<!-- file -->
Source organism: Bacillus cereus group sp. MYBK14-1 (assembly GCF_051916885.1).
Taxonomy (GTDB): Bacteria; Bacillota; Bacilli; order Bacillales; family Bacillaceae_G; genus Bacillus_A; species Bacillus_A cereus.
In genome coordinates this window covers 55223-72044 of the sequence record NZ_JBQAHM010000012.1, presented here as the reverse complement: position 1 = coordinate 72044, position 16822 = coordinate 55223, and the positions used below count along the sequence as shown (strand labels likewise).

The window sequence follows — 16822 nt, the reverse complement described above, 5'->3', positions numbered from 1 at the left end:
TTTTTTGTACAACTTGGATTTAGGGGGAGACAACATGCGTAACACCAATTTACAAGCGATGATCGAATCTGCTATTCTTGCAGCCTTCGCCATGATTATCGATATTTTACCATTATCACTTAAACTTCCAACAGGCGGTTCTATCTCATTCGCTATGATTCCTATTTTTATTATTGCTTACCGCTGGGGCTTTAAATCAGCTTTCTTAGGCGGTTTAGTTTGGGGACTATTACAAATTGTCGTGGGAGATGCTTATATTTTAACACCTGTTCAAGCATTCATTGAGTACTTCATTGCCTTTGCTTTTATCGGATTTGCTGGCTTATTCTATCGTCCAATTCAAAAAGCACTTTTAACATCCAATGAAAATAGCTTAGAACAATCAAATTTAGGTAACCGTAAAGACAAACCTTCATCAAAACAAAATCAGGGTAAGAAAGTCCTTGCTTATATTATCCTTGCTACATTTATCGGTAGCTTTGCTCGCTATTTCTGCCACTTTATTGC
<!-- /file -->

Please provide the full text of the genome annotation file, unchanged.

Source organism: Bacillus cereus group sp. MYBK14-1 (assembly GCF_051916885.1).
Taxonomy (GTDB): Bacteria; Bacillota; Bacilli; order Bacillales; family Bacillaceae_G; genus Bacillus_A; species Bacillus_A cereus.
In genome coordinates this window covers 55223-72044 of the sequence record NZ_JBQAHM010000012.1, presented here as the reverse complement: position 1 = coordinate 72044, position 16822 = coordinate 55223, and the positions used below count along the sequence as shown (strand labels likewise).

The window sequence follows — 16822 nt, the reverse complement described above, 5'->3', positions numbered from 1 at the left end:
TTTTTTGTACAACTTGGATTTAGGGGGAGACAACATGCGTAACACCAATTTACAAGCGATGATCGAATCTGCTATTCTTGCAGCCTTCGCCATGATTATCGATATTTTACCATTATCACTTAAACTTCCAACAGGCGGTTCTATCTCATTCGCTATGATTCCTATTTTTATTATTGCTTACCGCTGGGGCTTTAAATCAGCTTTCTTAGGCGGTTTAGTTTGGGGACTATTACAAATTGTCGTGGGAGATGCTTATATTTTAACACCTGTTCAAGCATTCATTGAGTACTTCATTGCCTTTGCTTTTATCGGATTTGCTGGCTTATTCTATCGTCCAATTCAAAAAGCACTTTTAACATCCAATGAAAATAGCTTAGAACAATCAAATTTAGGTAACCGTAAAGACAAACCTTCATCAAAACAAAATCAGGGTAAGAAAGTCCTTGCTTATATTATCCTTGCTACATTTATCGGTAGCTTTGCTCGCTATTTCTGCCACTTTATTGC